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Students push pedals in first Bike to School event

Activists said the event helps introduce a generation of young people to bikes as a daily form of transportation.

May 09, 2012|By Megan O'Neil, megan.oneil@latimes.com
  • A group of R.D. White Elementary School students cross Glenoaks Boulevard on Geneva Sreet in Glendale on Wednesday for the first National Bike to School Day. 30 students, it was estimated, rode their bikes to school, several for the first time.
A group of R.D. White Elementary School students cross… (Tim Berger / Staff…)

The parade of two-wheelers snaking toward R.D. White Elementary School could have stocked a bicycle shop. There were mountain bikes, road bikes and beach cruisers with whitewall tires. Helmeted heads bobbed up and down to the rhythm of the pedals.

It was a scene playing out at schools across the country Wednesday as thousands of students flicked up their kickstands and took to the streets for the first national Bike to School event. Sponsored by the National Center for Safe Routes to School, the ride was modeled after its International Walk to School Day, designed to foster pedestrian safety and healthy lifestyles.

Local cycling activists and parent volunteers chose to pilot the inaugural event at R.D. White, which is leading Glendale Unified in its Safe Routes to School efforts. The roughly 30 student cyclists were joined by a dozen community leaders, parents and Glendale police officers.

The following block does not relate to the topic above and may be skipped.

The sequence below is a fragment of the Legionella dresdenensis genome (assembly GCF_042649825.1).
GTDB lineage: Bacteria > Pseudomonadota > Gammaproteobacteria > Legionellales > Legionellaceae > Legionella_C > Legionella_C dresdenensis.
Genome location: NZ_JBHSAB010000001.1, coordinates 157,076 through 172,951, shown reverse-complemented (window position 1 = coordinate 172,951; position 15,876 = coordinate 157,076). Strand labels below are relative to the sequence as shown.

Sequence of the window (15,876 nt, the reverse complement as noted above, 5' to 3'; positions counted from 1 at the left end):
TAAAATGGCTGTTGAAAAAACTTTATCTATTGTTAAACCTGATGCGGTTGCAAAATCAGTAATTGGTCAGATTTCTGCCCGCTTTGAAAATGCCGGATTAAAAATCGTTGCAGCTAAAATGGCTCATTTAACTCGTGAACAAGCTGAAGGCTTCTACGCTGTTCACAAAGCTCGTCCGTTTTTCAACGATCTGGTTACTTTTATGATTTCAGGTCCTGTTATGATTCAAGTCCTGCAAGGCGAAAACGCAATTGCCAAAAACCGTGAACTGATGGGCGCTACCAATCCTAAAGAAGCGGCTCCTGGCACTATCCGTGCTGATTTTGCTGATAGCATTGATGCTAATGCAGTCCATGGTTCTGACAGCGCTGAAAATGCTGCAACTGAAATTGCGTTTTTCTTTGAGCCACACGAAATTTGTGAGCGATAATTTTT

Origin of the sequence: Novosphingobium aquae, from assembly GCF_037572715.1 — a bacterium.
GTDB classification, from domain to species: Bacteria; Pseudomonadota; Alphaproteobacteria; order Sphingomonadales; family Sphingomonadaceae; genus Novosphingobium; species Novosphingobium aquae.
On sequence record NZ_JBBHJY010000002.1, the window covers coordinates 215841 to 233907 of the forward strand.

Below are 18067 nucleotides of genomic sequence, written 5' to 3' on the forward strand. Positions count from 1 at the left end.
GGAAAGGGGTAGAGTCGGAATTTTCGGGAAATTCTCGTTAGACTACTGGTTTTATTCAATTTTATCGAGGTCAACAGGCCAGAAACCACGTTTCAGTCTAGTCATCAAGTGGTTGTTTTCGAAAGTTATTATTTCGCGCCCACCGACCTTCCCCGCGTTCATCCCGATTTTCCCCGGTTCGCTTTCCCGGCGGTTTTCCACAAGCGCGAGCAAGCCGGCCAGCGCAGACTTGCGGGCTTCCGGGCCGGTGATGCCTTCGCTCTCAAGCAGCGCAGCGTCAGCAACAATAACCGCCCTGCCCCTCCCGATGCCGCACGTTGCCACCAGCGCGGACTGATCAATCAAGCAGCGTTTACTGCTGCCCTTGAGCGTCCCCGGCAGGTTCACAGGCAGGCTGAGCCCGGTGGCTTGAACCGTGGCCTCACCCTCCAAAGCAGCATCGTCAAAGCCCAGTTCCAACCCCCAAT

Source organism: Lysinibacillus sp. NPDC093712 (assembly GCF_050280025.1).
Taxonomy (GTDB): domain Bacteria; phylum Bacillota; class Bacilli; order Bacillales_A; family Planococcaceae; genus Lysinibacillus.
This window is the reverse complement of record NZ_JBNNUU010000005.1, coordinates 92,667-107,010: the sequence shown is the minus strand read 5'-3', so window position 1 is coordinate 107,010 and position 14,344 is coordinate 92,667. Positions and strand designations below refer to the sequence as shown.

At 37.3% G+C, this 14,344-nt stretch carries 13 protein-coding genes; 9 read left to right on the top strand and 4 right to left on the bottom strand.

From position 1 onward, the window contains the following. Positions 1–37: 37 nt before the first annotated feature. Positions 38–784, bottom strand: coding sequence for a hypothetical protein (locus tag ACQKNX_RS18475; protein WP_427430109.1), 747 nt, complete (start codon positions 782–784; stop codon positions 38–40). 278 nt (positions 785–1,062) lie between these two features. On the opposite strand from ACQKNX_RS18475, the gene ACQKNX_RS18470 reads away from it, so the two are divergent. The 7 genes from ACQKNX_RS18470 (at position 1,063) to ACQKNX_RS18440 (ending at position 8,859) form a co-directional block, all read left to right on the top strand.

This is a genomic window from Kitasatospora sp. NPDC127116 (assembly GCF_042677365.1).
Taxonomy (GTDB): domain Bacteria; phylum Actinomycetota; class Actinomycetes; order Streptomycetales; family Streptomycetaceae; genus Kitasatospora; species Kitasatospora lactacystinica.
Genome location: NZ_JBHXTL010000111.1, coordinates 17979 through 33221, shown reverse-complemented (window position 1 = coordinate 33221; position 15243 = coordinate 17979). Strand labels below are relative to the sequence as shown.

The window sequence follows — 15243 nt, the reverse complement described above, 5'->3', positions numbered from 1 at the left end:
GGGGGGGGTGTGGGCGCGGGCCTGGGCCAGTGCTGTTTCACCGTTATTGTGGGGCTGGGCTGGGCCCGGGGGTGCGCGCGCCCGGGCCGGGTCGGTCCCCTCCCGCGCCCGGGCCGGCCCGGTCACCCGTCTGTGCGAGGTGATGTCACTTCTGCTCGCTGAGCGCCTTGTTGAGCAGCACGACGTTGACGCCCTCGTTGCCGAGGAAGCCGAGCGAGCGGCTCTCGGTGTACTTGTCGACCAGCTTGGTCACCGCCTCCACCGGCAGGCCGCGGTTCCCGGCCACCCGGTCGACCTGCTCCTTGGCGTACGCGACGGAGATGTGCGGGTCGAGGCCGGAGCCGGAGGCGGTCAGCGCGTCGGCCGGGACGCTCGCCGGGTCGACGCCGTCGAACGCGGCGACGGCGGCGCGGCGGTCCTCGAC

“This was the first-time try, and I am hoping it will be four times bigger next year,” said Kara Sergile, an R.D. White parent and champion of the Safe Routes to School mission. With the federal grant to the city, she added ““we will be able to do more education and encouragement over the course of the next school years.”

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R.D. White fifth-grader Harrison Hirsch, 11, rides to school daily with his younger brother. On Wednesday, they were joined by their parents, Megan and Ross Hirsch, local cycling advocates and members of the organization Walk Bike Glendale.

“It is a lot more fun and it is healthy for you,” Harrison said of cycling.

He and his brother have learned how to share the road with vehicles, he added.

“Sometimes they honk at us,” Harrison said. “Hand signals help a lot.”

A generation ago, lots of students rode their bikes to school, cycling activists said. But as lifestyles changed and roads grew increasingly crowded with cars, many parents stopped sending their children out the driveway on two wheels.

Initiatives like the Bike to School event can serve to introduce a generation of young people to bikes as a daily form of transportation, they said.

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